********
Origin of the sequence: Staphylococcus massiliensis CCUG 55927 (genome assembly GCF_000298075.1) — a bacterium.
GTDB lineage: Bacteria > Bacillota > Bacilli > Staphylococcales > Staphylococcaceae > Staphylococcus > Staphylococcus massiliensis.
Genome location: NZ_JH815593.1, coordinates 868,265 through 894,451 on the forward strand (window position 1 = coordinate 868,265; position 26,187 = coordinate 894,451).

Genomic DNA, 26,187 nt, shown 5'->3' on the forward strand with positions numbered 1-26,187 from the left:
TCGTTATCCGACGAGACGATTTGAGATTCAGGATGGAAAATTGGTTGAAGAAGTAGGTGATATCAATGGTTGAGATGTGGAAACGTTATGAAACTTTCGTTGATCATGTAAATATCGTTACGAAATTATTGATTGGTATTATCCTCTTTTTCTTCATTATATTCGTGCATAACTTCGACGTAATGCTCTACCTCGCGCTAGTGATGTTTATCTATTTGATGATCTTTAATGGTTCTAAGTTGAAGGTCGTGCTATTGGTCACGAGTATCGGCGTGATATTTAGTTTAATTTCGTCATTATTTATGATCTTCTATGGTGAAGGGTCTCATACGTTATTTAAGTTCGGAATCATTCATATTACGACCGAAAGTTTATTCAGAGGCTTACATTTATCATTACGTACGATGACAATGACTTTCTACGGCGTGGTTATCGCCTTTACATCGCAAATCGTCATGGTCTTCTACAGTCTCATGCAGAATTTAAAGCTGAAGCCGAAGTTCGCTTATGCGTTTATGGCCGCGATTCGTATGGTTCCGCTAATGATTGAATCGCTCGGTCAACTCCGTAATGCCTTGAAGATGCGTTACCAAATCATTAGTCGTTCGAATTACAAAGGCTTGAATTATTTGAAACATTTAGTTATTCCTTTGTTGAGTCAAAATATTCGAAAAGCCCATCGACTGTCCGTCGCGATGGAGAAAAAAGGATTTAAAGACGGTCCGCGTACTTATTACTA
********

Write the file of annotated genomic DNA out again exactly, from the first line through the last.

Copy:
Origin of the sequence: Staphylococcus massiliensis CCUG 55927 (genome assembly GCF_000298075.1) — a bacterium.
GTDB lineage: Bacteria > Bacillota > Bacilli > Staphylococcales > Staphylococcaceae > Staphylococcus > Staphylococcus massiliensis.
Genome location: NZ_JH815593.1, coordinates 868,265 through 894,451 on the forward strand (window position 1 = coordinate 868,265; position 26,187 = coordinate 894,451).

Genomic DNA, 26,187 nt, shown 5'->3' on the forward strand with positions numbered 1-26,187 from the left:
TCGTTATCCGACGAGACGATTTGAGATTCAGGATGGAAAATTGGTTGAAGAAGTAGGTGATATCAATGGTTGAGATGTGGAAACGTTATGAAACTTTCGTTGATCATGTAAATATCGTTACGAAATTATTGATTGGTATTATCCTCTTTTTCTTCATTATATTCGTGCATAACTTCGACGTAATGCTCTACCTCGCGCTAGTGATGTTTATCTATTTGATGATCTTTAATGGTTCTAAGTTGAAGGTCGTGCTATTGGTCACGAGTATCGGCGTGATATTTAGTTTAATTTCGTCATTATTTATGATCTTCTATGGTGAAGGGTCTCATACGTTATTTAAGTTCGGAATCATTCATATTACGACCGAAAGTTTATTCAGAGGCTTACATTTATCATTACGTACGATGACAATGACTTTCTACGGCGTGGTTATCGCCTTTACATCGCAAATCGTCATGGTCTTCTACAGTCTCATGCAGAATTTAAAGCTGAAGCCGAAGTTCGCTTATGCGTTTATGGCCGCGATTCGTATGGTTCCGCTAATGATTGAATCGCTCGGTCAACTCCGTAATGCCTTGAAGATGCGTTACCAAATCATTAGTCGTTCGAATTACAAAGGCTTGAATTATTTGAAACATTTAGTTATTCCTTTGTTGAGTCAAAATATTCGAAAAGCCCATCGACTGTCCGTCGCGATGGAGAAAAAAGGATTTAAAGACGGTCCGCGTACTTATTACTA